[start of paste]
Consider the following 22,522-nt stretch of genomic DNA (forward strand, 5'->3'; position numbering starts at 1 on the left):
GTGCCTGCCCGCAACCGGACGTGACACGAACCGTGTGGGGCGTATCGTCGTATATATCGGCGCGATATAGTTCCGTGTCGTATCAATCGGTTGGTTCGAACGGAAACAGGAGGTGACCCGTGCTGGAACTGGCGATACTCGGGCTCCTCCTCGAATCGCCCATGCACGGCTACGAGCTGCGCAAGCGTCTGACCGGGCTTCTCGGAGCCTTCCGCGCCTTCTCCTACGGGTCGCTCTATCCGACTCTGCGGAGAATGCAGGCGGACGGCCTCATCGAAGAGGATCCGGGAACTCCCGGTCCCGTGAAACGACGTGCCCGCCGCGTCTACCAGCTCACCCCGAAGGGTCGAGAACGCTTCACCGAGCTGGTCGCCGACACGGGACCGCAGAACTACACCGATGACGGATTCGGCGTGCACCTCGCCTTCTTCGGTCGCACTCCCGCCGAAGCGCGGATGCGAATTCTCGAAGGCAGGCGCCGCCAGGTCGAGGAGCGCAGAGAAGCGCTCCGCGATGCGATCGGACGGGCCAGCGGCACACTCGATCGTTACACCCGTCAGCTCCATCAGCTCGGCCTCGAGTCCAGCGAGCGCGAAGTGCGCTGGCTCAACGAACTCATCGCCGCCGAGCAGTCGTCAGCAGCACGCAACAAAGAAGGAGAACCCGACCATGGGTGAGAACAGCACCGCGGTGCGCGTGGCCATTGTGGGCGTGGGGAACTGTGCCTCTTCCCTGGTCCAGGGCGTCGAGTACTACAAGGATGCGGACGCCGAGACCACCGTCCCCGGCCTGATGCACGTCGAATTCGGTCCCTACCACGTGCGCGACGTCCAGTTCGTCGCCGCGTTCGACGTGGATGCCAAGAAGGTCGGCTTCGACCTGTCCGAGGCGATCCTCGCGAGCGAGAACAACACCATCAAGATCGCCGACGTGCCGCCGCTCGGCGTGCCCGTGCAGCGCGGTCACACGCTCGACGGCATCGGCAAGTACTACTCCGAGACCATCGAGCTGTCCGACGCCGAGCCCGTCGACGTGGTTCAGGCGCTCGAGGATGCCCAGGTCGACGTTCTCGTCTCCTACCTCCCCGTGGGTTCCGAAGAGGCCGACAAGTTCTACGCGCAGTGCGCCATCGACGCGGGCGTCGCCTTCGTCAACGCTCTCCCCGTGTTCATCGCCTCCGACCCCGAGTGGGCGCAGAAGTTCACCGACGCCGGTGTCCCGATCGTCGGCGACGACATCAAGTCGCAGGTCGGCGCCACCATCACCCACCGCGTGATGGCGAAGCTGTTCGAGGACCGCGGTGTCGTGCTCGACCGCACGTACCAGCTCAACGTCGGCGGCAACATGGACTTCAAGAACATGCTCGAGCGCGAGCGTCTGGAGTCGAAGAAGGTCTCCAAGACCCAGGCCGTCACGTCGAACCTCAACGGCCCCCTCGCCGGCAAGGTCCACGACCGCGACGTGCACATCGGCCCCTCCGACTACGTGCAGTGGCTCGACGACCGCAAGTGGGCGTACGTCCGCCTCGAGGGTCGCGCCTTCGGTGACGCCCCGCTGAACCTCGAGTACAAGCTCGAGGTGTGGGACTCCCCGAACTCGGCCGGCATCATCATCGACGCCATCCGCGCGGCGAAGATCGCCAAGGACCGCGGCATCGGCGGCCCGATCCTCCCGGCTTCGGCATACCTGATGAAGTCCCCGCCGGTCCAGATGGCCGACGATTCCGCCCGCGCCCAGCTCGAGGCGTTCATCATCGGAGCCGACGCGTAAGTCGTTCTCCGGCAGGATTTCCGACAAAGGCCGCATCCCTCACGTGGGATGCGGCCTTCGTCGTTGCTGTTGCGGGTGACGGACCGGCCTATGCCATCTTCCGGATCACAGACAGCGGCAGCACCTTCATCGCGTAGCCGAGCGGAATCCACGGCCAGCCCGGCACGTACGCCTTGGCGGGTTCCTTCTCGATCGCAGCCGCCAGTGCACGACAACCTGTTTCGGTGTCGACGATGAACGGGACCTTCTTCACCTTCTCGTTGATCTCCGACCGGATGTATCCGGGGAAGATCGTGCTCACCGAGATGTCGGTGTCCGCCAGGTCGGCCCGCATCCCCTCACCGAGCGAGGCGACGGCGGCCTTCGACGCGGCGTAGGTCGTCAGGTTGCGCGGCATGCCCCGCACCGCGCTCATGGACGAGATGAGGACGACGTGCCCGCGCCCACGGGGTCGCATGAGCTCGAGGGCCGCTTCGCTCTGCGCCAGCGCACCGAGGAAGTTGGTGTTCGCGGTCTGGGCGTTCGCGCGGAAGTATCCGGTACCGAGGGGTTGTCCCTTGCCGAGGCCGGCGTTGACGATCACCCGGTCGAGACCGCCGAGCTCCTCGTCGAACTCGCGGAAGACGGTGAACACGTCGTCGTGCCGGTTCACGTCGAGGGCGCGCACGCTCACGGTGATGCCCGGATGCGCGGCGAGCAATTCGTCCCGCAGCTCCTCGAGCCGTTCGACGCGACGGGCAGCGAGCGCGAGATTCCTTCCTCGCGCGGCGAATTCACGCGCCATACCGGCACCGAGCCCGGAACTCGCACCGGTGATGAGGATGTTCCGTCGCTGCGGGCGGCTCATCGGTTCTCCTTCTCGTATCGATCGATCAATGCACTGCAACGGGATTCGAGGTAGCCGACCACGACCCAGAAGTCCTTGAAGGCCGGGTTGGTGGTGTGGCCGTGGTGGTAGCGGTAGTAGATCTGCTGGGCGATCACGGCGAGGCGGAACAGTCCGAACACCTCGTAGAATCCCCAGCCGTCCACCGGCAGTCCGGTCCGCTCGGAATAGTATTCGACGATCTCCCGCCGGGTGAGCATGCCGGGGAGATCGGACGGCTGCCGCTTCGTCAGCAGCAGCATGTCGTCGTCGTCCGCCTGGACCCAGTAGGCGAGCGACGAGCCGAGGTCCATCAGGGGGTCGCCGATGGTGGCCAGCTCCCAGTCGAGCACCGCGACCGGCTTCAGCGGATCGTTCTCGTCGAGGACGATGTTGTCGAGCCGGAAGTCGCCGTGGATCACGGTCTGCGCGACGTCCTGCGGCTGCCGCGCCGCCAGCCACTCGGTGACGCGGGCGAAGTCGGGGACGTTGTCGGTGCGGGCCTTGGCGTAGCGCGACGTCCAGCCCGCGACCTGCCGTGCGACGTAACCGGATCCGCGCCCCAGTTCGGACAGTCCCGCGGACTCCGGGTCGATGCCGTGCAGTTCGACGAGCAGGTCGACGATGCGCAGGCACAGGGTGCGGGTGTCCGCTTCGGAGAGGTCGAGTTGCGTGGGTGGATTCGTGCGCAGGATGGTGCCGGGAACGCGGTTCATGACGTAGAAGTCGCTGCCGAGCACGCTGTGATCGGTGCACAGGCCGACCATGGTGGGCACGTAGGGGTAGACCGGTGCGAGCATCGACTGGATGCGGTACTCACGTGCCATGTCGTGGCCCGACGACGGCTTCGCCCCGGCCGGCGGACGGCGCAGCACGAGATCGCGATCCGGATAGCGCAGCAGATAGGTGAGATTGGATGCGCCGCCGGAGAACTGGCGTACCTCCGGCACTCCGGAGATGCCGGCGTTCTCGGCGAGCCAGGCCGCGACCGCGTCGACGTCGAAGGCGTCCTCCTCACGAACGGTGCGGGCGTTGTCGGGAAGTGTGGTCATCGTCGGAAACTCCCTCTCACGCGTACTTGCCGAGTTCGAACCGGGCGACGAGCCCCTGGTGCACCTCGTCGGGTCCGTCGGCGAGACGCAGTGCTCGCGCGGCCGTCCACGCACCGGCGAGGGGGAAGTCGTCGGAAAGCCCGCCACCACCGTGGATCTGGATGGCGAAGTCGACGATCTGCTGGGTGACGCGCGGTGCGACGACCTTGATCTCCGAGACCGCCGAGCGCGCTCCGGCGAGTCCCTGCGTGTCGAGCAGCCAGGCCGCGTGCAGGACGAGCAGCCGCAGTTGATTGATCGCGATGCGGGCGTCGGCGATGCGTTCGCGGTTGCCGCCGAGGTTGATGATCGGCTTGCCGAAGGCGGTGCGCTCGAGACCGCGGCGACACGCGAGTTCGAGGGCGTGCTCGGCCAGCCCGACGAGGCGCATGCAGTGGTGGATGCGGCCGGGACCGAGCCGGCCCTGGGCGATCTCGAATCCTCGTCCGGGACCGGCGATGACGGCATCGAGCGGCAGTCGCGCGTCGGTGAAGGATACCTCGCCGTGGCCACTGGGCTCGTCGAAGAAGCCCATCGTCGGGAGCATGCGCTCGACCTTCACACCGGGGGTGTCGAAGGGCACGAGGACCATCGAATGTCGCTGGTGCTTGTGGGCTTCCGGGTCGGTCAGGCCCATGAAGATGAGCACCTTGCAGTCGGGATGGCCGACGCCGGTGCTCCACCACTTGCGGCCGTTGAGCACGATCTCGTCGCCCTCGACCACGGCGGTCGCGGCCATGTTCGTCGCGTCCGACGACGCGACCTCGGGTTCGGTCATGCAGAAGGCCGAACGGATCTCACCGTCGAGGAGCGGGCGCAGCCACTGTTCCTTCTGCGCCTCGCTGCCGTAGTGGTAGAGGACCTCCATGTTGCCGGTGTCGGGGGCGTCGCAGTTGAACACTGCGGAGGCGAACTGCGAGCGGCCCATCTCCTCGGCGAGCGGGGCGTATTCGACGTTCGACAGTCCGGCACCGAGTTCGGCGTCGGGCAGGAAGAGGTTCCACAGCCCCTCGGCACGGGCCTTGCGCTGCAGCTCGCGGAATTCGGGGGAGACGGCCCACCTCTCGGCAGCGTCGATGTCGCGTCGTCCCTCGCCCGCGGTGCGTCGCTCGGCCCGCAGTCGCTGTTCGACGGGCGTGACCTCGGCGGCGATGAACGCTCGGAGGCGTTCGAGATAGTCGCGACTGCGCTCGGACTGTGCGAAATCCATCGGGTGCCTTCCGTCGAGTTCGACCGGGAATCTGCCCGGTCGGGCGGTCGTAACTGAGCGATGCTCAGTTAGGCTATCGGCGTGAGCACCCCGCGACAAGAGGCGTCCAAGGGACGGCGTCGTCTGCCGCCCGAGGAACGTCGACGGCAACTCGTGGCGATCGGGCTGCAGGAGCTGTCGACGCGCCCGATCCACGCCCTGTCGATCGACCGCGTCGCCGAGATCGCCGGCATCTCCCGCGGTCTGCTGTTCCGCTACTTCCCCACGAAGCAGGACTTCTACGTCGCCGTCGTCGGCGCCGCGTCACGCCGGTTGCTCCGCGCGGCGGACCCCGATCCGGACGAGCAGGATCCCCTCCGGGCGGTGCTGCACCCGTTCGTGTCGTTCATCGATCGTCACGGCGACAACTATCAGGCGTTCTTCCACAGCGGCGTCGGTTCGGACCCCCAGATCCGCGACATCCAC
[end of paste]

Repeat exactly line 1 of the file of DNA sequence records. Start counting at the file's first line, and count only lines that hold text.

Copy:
Consider the following 22,522-nt stretch of genomic DNA (forward strand, 5'->3'; position numbering starts at 1 on the left):